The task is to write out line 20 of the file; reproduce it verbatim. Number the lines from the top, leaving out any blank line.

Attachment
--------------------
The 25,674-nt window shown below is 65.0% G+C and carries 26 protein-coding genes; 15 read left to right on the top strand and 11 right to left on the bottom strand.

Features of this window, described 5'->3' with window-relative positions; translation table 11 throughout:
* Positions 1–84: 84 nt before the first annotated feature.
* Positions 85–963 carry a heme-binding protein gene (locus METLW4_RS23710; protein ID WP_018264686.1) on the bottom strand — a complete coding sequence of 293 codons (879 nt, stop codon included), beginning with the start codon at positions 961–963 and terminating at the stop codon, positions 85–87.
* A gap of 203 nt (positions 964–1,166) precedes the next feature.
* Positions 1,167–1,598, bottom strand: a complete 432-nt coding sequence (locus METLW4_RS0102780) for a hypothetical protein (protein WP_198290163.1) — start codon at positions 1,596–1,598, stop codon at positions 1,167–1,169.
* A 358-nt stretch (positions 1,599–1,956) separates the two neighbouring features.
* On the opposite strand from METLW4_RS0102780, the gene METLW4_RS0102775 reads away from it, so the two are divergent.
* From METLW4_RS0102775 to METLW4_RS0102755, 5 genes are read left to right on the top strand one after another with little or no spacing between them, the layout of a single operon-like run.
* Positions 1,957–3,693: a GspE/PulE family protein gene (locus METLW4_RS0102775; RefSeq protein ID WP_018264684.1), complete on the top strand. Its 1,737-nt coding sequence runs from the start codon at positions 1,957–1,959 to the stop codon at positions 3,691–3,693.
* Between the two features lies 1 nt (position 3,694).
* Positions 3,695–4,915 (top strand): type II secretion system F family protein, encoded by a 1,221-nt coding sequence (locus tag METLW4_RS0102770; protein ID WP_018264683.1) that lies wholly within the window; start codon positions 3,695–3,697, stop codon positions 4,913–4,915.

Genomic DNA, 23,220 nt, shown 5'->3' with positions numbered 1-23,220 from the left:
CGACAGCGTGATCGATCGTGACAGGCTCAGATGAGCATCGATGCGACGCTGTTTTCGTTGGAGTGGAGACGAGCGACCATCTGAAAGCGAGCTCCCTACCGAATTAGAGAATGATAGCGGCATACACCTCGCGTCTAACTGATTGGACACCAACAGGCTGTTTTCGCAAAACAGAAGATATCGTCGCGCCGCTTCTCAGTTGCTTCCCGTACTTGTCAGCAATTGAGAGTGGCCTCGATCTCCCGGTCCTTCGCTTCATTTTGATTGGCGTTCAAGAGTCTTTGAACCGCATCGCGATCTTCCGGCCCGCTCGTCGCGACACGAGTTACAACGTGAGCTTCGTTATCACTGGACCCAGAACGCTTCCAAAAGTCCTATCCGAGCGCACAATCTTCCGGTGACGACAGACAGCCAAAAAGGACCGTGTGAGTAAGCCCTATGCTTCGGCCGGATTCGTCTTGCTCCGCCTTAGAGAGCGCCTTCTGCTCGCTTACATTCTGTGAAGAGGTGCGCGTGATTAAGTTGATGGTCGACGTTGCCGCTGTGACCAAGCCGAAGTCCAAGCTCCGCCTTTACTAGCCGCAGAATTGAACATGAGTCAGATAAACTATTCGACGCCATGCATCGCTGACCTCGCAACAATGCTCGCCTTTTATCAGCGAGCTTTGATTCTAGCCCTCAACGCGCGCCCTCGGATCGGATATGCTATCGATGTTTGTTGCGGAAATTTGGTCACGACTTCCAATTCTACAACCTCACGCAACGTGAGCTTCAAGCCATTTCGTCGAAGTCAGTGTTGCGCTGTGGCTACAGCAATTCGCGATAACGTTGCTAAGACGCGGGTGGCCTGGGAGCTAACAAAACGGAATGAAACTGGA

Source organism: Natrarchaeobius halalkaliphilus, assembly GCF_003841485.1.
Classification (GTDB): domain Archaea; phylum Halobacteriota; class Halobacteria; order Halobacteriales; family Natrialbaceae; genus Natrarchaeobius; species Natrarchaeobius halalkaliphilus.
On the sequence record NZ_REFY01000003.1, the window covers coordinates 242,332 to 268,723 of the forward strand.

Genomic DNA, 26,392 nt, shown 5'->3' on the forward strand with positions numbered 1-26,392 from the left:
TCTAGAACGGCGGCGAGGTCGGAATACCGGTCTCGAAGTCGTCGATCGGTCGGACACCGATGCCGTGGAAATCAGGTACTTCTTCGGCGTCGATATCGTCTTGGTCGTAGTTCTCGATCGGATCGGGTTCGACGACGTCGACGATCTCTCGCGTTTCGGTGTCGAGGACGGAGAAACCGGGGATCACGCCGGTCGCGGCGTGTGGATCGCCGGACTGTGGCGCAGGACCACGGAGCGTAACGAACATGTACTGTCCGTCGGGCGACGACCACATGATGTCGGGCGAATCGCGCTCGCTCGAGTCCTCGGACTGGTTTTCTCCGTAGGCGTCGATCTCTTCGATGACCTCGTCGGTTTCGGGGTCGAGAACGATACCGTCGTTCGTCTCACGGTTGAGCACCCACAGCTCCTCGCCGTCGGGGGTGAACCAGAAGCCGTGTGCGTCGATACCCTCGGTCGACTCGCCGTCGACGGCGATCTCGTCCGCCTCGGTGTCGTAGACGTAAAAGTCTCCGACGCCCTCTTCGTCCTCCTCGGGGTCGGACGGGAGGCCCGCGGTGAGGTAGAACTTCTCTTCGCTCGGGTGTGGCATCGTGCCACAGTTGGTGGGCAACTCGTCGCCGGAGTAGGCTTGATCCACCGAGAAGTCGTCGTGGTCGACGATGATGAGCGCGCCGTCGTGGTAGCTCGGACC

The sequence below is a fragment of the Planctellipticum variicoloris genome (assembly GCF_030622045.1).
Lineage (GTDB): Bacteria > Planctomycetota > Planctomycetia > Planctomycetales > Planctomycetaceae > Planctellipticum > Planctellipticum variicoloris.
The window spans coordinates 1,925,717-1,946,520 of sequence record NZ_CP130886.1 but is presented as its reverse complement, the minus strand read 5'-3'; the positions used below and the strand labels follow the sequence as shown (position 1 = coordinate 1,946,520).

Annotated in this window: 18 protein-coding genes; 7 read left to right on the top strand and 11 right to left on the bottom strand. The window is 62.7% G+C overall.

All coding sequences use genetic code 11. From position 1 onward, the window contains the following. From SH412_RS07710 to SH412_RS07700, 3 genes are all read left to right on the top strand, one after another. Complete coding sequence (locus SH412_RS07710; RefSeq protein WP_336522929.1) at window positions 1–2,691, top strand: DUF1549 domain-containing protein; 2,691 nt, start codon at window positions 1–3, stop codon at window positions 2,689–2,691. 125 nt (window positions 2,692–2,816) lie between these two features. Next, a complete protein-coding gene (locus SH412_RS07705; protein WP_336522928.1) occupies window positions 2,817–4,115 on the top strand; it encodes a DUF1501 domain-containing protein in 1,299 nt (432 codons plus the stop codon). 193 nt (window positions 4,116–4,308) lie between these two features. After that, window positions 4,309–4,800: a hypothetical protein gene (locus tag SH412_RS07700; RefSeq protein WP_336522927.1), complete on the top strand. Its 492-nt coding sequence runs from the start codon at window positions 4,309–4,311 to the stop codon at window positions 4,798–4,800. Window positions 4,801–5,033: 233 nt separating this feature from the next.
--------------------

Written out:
The sequence below is a fragment of the Planctellipticum variicoloris genome (assembly GCF_030622045.1).